More about Minneapolis Institute of Art
Works at Minneapolis Institute of Art
What could be better than a museum that represents over 5,000 years of art from around the globe? Why, a museum that provides those services for free, of course!
You can thank the locals for the low admission. Their generous tax dollars have been funding almost half of the museum’s costs since 1911’s “park-museum fund” was introduced. I was sold when I read “free admission” but for those discerning types, I can promise that MIA offers quality, quantity, and some fun tangential history. After all it’s free, not cheap.
The museum began in 1883 when twenty-five of Minneapolis’ finest men founded the Minneapolis Society of Fine Arts. In 1889 the public library acted as the first permanent space for the collection, but that wasn’t enough for the people of Minneapolis. With the introduction of the aforementioned tax as well as some awesome donations, the current museum was able to open in 1915. The architectural firm McKim, Mead and White brought us the beautiful Beaux-Art style building as well as our fun tangential history:
William Mead was a cousin of President Rutherford B. Hayes, brother-in-law to novelist William Dean Howells, and older brother to sculptor Larkin Goldsmith Mead. That’s all fairly interesting but nothing compared to the sordid life of Stanford White who was murdered in 1906 resulting in what newspapers called “The Trail of the Century.” At 47 he seduced 16-year-old actress Evelyn Nesbit. Years later at the theatre her rich and important husband shot White in the face for “ruining” her. As far as I know Charles Follen McKim seduced no one and was not related to a single celebrity. But he was a good architect!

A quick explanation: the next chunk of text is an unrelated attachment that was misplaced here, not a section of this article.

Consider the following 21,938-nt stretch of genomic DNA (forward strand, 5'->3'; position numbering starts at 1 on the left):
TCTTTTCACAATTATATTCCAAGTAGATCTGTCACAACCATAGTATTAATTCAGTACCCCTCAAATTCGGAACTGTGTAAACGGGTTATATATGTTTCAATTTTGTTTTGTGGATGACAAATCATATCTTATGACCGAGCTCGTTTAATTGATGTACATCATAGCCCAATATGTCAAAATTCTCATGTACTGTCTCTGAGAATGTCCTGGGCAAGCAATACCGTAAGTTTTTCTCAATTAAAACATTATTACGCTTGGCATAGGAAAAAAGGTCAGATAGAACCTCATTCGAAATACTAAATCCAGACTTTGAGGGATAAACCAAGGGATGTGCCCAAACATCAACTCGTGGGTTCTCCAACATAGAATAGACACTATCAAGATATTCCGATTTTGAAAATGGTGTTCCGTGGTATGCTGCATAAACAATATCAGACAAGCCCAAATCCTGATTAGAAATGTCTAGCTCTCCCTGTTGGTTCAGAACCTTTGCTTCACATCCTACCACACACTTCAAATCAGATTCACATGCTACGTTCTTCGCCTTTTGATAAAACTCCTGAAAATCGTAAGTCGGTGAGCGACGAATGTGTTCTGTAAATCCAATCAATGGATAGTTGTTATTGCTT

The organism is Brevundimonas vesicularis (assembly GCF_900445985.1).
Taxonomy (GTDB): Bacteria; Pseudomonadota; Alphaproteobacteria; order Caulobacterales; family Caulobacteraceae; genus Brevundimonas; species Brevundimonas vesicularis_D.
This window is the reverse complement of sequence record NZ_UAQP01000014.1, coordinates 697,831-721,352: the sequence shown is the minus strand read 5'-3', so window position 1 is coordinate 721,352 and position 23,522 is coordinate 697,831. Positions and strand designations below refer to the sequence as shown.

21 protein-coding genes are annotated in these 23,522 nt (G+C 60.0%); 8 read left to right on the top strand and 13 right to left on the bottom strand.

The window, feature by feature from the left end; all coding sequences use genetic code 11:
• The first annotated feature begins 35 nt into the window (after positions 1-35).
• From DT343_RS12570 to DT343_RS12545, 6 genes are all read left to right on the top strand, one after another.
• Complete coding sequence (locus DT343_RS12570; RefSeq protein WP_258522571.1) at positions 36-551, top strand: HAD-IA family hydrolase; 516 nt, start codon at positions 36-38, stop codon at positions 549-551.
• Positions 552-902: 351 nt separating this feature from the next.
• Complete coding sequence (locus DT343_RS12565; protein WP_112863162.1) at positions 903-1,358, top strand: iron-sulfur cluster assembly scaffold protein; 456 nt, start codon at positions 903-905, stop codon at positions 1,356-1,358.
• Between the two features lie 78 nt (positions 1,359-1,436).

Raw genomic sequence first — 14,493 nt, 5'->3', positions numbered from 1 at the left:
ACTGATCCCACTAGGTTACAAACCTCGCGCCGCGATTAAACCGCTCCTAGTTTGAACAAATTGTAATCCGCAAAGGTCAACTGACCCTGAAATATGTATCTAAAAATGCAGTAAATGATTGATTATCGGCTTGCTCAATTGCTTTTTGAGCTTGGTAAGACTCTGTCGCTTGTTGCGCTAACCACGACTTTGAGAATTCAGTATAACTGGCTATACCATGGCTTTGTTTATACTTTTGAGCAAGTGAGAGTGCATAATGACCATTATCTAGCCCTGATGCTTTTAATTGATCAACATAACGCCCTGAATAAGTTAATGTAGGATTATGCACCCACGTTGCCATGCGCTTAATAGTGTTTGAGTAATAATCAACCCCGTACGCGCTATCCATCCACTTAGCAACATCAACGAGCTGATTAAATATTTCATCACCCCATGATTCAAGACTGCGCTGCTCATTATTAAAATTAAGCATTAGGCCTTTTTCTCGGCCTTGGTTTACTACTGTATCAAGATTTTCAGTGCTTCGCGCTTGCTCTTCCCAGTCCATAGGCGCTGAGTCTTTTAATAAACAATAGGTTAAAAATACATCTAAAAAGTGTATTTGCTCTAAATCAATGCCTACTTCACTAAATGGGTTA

The museum was named the Minneapolis Institute of Arts (the “s” is important people) with the intention that it become a compound for the arts featuring a theatre, school, and symphony hall. Despite additional wings and renovations (notably: the 1974 addition by Kenzo Tange who designed the Hiroshima Peace Memorial Park and a 2006 expansion by Michael Graves, one of the founders of postmodern architecture) the museum never widened its scope as intended. Instead it has kept focus and become one of the best art museums in the region with over a half-million visitors a year. To reflect its lack of change, MIA changed its name in August 2015 dropping the “s” to become the Minneapolis Institute of Art or MIA.
In addition to a collection featuring works from all over the globe, including what has been called the best Asian Art collection in the country, MIA is home to MAEP, or the Minnesota Artists Exhibition Program. The only program of its kind in any US museum, MAEP is a curatorial panel of local artists who select other artists of Minnesota to be exhibited in MIA. Are you a local art student looking to impress your mamma Mia? Get to arting, MAEP holds an annual student exhibition for lucky locals.
Here is what Wikipedia says about Minneapolis Institute of Art
The Minneapolis Institute of Art (Mia) is an arts museum located in Minneapolis, Minnesota, United States. Home to more than 90,000 works of art representing 5,000 years of world history, Mia is one of the largest art museums in the United States. Its permanent collection includes world-famous works that embody the highest levels of artistic achievement, spanning about 20,000 years and representing the world’s diverse cultures across six continents. The museum has seven curatorial areas: Arts of Africa & the Americas; Contemporary Art; Decorative Arts, Textiles & Sculpture; Asian Art; Paintings; Photography and New Media; and Prints and Drawings.
Mia is one of the largest arts educators in Minnesota. More than a half-million people visit the museum each year, and a hundred thousand more are reached through the museum’s Art Adventure program for elementary schoolchildren. The museum’s free general admission policy, public programs, classes for children and adults, and award-winning interactive media programs have helped to broaden and deepen this museum’s roots in the communities it serves.
Check out the full Wikipedia article about Minneapolis Institute of Art